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‘Poor health’ and screen time on different devices: What is the link?

A recent study has found associations between the time we spend in front of some devices and certain negative health outcomes.

New research has found links between the amount of time that people spend in front of some screened devices and various negative health outcomes.

The study findings, which appear in the journal BMC Public Health, lay the groundwork for future research to explore these associations in more detail.

Throughout the 20th century, television spread across the globe, becoming an important part of many people’s lives.

Significant amounts of research have explored the associations between watching TV for prolonged periods of time and various health outcomes.

For example, scientists have found links have between significant TV watching and obesity and type 2 diabetes, as well as abnormal glucose metabolism.

Part of the explanation for these links lies in the association between prolonged periods of time spent in front of the TV and less healthful eating habits, such as eating more fast foods or items that typically contain higher levels of salt, sugar, and saturated fat.

Although TV is still a central part of many people’s leisure time, there are now many other types of screens competing for our attention. These include computers, tablets, and smartphones.

If there is an association between prolonged TV viewing and negative health outcomes, the question arises: Does this association also apply to excessive use of other screened devices?

For corresponding study author Chris Wharton, the assistant dean of innovation and strategic initiatives at Arizona State University’s College of Health Solutions in Phoenix:

“A lot of screen time-related literature has primarily focused on television. But with the advancement of all these other types of devices that people use throughout the day, we wanted to see how health behaviors and factors are associated with a variety of screen-based devices.”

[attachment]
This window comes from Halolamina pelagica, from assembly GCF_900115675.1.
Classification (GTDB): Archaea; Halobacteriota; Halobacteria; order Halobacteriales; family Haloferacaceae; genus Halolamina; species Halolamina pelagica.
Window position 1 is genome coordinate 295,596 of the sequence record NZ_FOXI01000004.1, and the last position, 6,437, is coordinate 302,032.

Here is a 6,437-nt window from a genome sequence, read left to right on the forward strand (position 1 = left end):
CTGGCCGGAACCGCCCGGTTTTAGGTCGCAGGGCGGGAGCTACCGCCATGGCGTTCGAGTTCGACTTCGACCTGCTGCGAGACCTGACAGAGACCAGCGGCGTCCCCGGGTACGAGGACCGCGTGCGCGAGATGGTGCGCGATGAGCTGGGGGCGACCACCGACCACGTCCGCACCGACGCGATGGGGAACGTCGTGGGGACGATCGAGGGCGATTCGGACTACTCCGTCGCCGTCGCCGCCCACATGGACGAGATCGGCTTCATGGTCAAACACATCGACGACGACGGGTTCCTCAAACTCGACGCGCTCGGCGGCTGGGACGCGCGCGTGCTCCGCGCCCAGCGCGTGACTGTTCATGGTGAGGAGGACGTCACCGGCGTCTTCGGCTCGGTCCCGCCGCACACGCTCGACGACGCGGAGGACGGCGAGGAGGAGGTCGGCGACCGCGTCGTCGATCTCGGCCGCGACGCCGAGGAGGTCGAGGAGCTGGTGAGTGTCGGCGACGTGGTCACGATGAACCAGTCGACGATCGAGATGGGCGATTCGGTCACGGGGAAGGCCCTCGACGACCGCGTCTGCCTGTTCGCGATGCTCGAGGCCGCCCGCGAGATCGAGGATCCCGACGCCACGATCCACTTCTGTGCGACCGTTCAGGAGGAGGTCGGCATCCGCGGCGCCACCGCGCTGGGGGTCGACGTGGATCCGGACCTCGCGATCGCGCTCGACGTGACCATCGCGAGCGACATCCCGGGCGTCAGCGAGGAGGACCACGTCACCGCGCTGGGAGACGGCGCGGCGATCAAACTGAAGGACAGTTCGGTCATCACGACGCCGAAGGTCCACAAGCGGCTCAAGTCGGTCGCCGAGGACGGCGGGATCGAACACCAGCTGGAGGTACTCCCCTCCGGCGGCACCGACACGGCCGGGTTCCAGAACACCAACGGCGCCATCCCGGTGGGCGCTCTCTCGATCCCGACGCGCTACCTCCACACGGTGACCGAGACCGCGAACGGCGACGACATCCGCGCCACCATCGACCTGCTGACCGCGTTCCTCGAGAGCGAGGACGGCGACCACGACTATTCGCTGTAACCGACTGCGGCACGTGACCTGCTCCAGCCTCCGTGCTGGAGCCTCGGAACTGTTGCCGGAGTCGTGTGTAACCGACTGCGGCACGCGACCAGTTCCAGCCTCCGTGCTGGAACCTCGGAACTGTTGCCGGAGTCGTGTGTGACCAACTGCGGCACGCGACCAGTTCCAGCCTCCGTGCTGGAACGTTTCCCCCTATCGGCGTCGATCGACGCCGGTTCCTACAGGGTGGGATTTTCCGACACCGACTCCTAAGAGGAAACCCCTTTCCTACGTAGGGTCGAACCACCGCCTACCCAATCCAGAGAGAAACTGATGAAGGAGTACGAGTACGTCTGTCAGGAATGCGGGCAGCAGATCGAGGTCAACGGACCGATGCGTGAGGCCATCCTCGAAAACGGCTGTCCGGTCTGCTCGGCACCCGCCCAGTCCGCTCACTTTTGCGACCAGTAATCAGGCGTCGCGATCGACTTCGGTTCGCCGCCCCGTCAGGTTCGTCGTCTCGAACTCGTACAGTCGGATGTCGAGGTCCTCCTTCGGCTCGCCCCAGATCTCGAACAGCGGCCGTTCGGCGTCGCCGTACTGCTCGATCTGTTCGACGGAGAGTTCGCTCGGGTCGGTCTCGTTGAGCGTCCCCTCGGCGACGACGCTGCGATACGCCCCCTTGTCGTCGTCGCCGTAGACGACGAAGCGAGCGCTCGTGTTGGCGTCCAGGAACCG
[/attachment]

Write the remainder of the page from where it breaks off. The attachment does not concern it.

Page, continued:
Wharton and team produced an 18-question survey and sent it to 978 adults in the United States who owned a TV and at least one other device with a screen.

After excluding some respondents for incorrectly filling in the survey, the researchers had 926 responses.

The survey measured:

  • the amount of time each person spent on their devices
  • their diet
  • the quality and quantity of their sleep
  • their sense of stress and healthiness
  • how physically active they were
  • what their body mass index (BMI) was

The team categorized the participants’ screen time as light, moderate, or heavy use.

The research showed that people who exhibited heavy use of screened devices — that is, those who had a median screen time of 17.5 hours per day — had the worst health-related characteristics and dietary patterns.

These users tended to eat fewer fruit and vegetables and more sweets and fast foods. They also tended to have the least physical activity, get the least sleep, have the worst sleep quality, and experience the greatest perceived stress (compared with those with light or moderate screen use).

The researchers also found that overuse of different types of devices also had associations with